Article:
Where he's laughing, you can feel free to sit down - near Lichtenstein's Marco Büchel there's no time for lamenting. Thursday, March 11, 2010, was Büxi' Büchel's last Alpine Ski World cup race and he celebrated his last appearance with style.
A career that has brought four World Cup race wins and a world championships silver medal in giant slalom came to a close on Thursday, March 11, 2010 after the men's Alpine Skiing World Cup Super G race in Garmisch-Partenkirchen, Germany, seven years after his super G victory at the same place.
The charming, bearded rebel, who may possibly be the most popular man on the circuit, announced earlier this season that he will retire from professional competition after the Finals in Garmisch-Partenkirchen. His plan was for the last race to dress up in something special and go waving down the hill and that is exactly what he did. To be precise, the 38-year-old ran the super G as a gentleman in a custom-made suit and tie, in bermuda shorts, and stopped midway down the run to chat with some fans.
In Vancouver, the skier from Liechtenstein became the first alpine skier to start in six Olympics. Buechel has won four speed World Cup races in his career, including two downhills (at Lake Louise in 2006 and Val Gardena/Groeden in 2005) and two super Gs (at Garmisch-Partenkirchen in 2003 and Kitzbuehel in 2008). In Kitzbuehel, Buechel wrote history with his victory in the super G IN 2008, becoming the oldest FIS World Cup winner yet at the age of 36. In his farewell season, the likeable downhill racer also achieved a career-best result in the historic Lauberhorn race coming in third -- his last start on the storied, challenging Alpine hill.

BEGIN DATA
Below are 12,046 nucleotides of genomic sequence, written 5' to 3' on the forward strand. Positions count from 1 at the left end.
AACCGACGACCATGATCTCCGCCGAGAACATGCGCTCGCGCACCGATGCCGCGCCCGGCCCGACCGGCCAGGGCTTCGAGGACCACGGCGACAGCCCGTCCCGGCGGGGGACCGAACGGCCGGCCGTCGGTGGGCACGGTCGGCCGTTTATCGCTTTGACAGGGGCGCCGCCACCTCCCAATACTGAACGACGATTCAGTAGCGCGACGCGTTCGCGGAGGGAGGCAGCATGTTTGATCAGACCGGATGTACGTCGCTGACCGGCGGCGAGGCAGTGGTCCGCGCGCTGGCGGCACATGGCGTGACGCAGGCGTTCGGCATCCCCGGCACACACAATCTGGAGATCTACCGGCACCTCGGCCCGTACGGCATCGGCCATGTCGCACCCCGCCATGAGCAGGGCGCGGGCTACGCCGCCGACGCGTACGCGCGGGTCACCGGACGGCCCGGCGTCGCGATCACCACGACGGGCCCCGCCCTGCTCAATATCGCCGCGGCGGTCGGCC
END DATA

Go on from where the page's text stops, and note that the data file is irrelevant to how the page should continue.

However, number don't really do Buechel , with his tough guy looks and a passion for cruising on his Harley Davidson, justice. He, who is known for joking with fellow racers or the media is better defined over gestures, jokes and emotions.
After the race today, he started his last round of interviews, holding in his hand an over dimensional glas of beer that was reminiscent of Bayern Munich soccer parties.
On Saturday, a Charity-Gala organized by the ski association of Liechtenstein and Right to Play will be held in honor of Buechel.
Good news to those who are sad about Buechel's retirement: he will be returning to the scene of crime next season as a skiing expert, commenting the World Championship races at Garmisch-Partenkirchen for ZDF. This way, he will stay close to the ski circuit, which has after 20 years of World Cup racing not lost any of its fascination for Buechel.
"My heart's still in it, I've skied my whole life," he said. "Now everything's going to change, but I think it's a very good decision to stop now. I think it's time," the 38-year-old added finishing today's race at 59.23sec back but with the crowd cheering him on the whole way down the course. "I always wished it would end like this that the people can celebrate with me" he said.